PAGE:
Hated in the Nation: The 30 Biggest Punching Bags in Pop History

We open up the case files to see who's gotten a bad rap and who's just bad

Rob Thomas / Stefan M. Prager/Redferns
Rob Thomas / Stefan M. Prager/Redferns
WRITTEN BY
SPIN Staff

10 YOKO ONO    

CHARGE AGAINST: A screeching, incomprehensible boho who broke up the Beatles.

CASE FILES: Even her most ardent admirers would admit that Ono's penchant for warbling, exploratory vocal workouts is tough sledding. Her singing is the kind of thing that makes people think conceptual artists are hucksters without much natural talent and, worse, willing to drag others down to their level. That stance was aired out in a classic episode of The Simpsons in which a Yoko-like avant-gardist forces Barney's Lennon figure into perplexing experiments. As recently as 1999, a BBC documentary about Ono featured the British art critic Brian Sewell arguing that "she's shaped nothing, she's contributed nothing....If she had not been the widow of Lennon, she would be totally forgotten by now."

THE DEFENSE: Only people struck with (the vaguely sexist and racist) hysterical, Beatles-post-breakup deafness could fail to understand that Ono is one of the most forward-thinking artists of our time. Over a massively influential 40-year recording career, she has proven herself a giant of downtown minimalism (all the greats played her loft), a skilled pop poet ("Listen, the Snow Is Falling," her half of Double Fantasy), an ever-searching sound radical ("AOS," which featured Ornette Coleman), and even a modern club-queen (her 2011 dance hit "Move On Fast"). D.M.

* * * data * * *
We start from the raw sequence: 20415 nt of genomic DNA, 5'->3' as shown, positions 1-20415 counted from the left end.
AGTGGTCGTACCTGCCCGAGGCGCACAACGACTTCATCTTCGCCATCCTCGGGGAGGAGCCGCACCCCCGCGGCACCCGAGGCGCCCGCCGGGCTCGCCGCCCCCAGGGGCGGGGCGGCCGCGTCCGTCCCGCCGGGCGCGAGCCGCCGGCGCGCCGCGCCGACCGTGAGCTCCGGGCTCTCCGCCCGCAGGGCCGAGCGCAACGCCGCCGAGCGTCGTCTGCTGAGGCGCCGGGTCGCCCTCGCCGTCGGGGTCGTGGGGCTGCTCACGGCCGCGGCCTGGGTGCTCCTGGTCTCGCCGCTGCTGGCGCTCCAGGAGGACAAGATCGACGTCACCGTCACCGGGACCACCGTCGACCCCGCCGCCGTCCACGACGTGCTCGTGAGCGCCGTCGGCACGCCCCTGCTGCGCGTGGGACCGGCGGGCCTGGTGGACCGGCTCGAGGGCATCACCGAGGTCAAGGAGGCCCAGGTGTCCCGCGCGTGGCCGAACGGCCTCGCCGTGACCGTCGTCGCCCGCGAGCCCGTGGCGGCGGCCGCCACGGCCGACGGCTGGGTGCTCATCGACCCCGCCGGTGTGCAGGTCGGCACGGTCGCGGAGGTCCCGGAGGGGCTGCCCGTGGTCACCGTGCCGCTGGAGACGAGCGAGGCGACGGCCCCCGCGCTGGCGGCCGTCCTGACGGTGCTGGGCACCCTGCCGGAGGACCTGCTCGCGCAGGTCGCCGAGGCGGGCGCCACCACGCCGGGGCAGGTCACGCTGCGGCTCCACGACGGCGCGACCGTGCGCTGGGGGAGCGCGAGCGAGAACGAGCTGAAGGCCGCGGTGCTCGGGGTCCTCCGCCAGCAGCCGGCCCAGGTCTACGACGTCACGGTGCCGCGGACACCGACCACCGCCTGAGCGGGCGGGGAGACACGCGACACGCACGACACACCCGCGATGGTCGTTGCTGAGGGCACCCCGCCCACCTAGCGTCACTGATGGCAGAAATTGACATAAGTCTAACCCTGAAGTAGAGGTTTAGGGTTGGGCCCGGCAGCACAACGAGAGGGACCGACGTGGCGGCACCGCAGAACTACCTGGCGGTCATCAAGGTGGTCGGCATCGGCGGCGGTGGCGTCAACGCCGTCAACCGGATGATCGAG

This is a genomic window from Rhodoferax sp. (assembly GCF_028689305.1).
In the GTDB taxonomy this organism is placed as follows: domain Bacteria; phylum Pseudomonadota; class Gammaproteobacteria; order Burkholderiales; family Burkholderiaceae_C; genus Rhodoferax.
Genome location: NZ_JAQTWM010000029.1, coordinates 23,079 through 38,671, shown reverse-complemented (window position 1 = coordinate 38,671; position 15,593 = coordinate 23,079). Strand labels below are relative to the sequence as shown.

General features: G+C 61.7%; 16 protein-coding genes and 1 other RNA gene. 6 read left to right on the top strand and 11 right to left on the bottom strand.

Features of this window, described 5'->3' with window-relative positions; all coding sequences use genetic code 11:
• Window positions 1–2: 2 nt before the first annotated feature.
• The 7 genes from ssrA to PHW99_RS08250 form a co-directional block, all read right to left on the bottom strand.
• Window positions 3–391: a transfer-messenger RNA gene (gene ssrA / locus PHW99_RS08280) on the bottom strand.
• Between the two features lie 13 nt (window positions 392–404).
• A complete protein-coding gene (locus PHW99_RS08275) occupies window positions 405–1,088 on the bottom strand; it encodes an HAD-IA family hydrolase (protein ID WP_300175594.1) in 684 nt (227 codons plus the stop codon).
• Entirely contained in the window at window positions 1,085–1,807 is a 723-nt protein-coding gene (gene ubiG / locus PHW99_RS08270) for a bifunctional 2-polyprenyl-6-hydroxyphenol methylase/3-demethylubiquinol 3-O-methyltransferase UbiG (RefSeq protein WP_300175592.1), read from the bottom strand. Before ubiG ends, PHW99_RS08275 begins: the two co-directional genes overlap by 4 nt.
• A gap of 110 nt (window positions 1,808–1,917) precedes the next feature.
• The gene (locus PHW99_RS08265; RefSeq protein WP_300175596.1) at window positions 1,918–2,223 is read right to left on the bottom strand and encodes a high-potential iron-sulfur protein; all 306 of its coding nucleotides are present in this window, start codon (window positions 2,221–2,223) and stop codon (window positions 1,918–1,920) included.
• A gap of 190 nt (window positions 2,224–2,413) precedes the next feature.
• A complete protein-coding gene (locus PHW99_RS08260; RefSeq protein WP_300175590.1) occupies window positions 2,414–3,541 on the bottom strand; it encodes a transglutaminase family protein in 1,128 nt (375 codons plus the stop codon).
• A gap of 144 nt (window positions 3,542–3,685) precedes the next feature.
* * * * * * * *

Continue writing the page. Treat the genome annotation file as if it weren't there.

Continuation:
9 PAT BOONE    

CHARGE AGAINST: : Wholesome as a glass of milk, smooth as a laxative, happily shouldered the white man's burden of ruining the songs of black artists for "mainstream" audience acceptance.

CASE FILES: Boone's lazy swims through Fats Domino's "Ain't That a Shame," Little Richard's "Long Tall Sally," and Joe Turner's "Chains of Love" diluted and drained every last trace of life (or, more accurately, sex) out of the songs. Not surprisingly, his soul-free renditions outsold the originals, taking money out of their creators' pockets and impeding the spread of innovative music. Pat later passed his sanitized baton to daughter Debby, whose "You Light Up My Life" spent ten weeks at No. 1 just as the punk era hit its stride. Boone the elder finally capped his culture crimes with the absurd 1997 album In a Metal Mood: No More Mr. Nice Guy, containing tongue-in-cheek big-band renditions of "Paradise City," "Enter Sandman," and other hard-rock numbers. These days, the genial 77-year-old supports the Tea Party, believes Obama is an alien, and has likened liberals to cancer.

THE DEFENSE: In spite of it all, there are genuine rock'n'rollers who don't hate him. DJ Fontana, Elvis Presley's original drummer, believes Boone belongs in the Rock and Roll Hall of Fame, and reckons his boss would too. "They were friends," he told Roctober magazine. "I think [Elvis] recognized Pat's talent for what he was doing." I.R.

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